I was looking for a portable C++11 way to check if a file (with a given name) exists. No luck, unfortunately, this functionality will be available only in C++14. However, I found one workaround that left me speechless. It is not actually the solution itself, it is rather a comment that is so fascinating:

Solution:

 bool b = std::ifstream("filename").good();

Comment: Without the branch instructions (like if) it must perform faster as it needs to be called thousands of times.

Gosh! If you care about these kind of micro-optimizations, you should learn about the costs first. A branch misprediction is merely several wasted CPU cycles, but C++ streams are 2 orders of magnitude more costly. Not to mention all the overhead related to the filesystem calls!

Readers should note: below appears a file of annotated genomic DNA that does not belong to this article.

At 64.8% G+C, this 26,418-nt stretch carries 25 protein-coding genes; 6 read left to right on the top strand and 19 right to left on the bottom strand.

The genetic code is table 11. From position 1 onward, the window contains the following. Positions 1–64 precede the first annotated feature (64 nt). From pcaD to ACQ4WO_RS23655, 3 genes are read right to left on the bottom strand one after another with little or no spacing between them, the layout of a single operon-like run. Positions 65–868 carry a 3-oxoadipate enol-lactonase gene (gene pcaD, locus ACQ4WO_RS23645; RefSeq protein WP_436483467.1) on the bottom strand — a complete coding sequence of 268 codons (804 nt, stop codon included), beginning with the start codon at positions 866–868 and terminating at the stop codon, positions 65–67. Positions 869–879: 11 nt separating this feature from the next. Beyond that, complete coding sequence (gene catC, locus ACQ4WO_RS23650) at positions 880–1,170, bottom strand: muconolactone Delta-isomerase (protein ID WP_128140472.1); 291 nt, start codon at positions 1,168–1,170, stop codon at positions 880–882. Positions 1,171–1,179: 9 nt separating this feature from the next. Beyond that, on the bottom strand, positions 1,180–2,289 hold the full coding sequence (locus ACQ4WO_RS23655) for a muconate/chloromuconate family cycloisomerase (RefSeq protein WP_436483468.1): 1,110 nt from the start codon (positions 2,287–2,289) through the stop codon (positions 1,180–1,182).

Even for a filesystem-less stream, it takes a thousand CPU cycles to construct. Why is it so horribly slow? I have no idea, but such code should be avoided wherever performance is important (of course, we can use it otherwise).

UPDATE: For a good comment on the inefficiency of C++ streams (by Sergey Nepomnyachiy) see my Google+ account.